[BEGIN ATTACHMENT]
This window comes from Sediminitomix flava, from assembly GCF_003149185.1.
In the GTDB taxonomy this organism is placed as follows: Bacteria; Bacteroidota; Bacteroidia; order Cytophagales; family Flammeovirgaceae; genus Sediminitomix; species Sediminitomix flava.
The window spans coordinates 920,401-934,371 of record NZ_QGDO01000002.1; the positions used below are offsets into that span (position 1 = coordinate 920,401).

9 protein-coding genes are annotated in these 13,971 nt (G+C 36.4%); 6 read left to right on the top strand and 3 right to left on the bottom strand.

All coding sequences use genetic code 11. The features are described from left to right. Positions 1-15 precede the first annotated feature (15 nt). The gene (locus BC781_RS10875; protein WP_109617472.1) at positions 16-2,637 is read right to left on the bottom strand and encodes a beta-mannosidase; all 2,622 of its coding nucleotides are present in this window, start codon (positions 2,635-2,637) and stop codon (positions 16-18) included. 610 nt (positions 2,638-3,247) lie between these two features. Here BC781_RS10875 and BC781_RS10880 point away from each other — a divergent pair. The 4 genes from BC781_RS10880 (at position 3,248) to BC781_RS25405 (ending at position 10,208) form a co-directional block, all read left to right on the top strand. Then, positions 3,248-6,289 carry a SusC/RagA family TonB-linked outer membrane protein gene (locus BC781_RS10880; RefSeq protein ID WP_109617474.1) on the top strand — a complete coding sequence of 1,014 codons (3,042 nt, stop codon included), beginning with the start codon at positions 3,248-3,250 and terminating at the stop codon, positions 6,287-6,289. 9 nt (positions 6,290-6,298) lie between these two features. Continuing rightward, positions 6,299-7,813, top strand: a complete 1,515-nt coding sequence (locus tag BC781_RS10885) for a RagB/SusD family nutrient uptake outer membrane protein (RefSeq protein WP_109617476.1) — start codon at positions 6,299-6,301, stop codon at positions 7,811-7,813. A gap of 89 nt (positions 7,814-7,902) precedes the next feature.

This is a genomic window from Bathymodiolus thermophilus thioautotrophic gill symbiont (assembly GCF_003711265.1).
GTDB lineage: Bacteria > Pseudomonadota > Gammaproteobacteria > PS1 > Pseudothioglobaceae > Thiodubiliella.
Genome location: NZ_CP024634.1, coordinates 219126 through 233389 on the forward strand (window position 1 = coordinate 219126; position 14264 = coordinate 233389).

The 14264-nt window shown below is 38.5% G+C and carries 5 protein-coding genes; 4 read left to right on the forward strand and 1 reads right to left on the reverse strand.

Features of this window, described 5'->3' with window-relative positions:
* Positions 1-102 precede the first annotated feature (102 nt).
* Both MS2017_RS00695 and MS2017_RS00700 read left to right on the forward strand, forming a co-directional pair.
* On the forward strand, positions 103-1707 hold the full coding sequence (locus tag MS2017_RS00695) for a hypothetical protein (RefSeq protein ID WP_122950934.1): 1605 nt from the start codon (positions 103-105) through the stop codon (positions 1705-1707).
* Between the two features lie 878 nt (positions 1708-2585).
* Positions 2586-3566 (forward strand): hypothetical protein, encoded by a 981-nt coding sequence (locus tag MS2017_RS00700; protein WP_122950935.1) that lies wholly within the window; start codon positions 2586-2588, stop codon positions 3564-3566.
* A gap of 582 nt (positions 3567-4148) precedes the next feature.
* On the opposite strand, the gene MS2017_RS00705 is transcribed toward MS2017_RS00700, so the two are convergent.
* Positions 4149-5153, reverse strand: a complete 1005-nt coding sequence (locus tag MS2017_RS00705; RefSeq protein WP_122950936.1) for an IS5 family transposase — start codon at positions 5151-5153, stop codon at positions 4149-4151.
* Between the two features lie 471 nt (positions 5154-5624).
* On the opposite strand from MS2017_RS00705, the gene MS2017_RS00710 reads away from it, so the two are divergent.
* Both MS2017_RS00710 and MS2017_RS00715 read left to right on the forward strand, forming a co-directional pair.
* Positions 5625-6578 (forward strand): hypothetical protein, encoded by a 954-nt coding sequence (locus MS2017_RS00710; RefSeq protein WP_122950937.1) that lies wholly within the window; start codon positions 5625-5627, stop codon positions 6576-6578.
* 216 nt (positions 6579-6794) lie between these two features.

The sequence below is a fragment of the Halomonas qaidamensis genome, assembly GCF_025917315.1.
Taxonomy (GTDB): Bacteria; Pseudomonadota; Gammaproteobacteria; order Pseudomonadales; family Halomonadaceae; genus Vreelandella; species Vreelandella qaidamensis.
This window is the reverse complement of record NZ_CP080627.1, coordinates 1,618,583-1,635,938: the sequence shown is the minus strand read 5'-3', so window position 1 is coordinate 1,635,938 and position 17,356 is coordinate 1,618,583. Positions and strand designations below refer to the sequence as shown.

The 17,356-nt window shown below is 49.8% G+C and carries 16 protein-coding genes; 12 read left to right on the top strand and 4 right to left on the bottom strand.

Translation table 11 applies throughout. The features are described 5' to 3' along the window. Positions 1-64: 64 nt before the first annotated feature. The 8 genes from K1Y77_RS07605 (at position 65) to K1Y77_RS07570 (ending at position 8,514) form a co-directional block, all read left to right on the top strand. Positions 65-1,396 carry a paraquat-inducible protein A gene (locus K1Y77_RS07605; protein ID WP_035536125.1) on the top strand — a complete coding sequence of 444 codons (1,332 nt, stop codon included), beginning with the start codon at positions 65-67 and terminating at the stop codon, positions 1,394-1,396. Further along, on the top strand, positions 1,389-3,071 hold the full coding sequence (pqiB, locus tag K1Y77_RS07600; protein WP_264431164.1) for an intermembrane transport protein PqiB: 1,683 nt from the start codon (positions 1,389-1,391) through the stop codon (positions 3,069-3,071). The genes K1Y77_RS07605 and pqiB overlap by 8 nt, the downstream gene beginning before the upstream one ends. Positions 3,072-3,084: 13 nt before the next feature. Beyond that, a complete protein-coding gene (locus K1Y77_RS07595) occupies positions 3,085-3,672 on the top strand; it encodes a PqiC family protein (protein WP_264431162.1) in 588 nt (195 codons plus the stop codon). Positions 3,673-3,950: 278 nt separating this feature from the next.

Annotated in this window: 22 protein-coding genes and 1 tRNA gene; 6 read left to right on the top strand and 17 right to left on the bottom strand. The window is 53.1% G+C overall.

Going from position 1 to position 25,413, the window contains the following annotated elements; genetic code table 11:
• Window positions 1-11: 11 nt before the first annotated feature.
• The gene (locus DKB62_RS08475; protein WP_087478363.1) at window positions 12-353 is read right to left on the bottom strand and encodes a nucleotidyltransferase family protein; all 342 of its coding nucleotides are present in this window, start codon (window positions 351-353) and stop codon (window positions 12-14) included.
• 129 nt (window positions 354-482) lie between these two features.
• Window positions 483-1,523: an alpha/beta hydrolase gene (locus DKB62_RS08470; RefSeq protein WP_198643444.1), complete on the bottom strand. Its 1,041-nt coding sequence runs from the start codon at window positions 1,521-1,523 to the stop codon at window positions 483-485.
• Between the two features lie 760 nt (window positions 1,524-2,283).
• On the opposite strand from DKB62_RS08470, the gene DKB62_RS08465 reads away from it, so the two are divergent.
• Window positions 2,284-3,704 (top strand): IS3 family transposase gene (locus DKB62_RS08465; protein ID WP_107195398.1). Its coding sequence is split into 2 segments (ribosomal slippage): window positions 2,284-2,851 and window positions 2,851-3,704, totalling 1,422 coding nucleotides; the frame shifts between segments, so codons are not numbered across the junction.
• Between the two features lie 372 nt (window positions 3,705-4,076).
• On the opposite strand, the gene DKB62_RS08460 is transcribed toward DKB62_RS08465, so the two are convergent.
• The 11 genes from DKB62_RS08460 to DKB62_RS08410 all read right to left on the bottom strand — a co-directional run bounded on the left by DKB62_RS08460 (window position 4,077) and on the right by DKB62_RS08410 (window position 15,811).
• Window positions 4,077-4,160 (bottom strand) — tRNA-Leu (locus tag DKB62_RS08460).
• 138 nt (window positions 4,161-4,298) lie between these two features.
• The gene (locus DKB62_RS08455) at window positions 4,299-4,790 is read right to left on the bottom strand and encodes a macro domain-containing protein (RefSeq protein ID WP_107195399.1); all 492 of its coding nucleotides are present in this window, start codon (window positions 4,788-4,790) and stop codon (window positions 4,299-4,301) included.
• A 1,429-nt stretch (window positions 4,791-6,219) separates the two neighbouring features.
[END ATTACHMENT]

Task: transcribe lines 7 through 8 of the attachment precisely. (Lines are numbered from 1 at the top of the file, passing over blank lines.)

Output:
GTDB lineage: Bacteria > Pseudomonadota > Gammaproteobacteria > PS1 > Pseudothioglobaceae > Thiodubiliella.
Genome location: NZ_CP024634.1, coordinates 219126 through 233389 on the forward strand (window position 1 = coordinate 219126; position 14264 = coordinate 233389).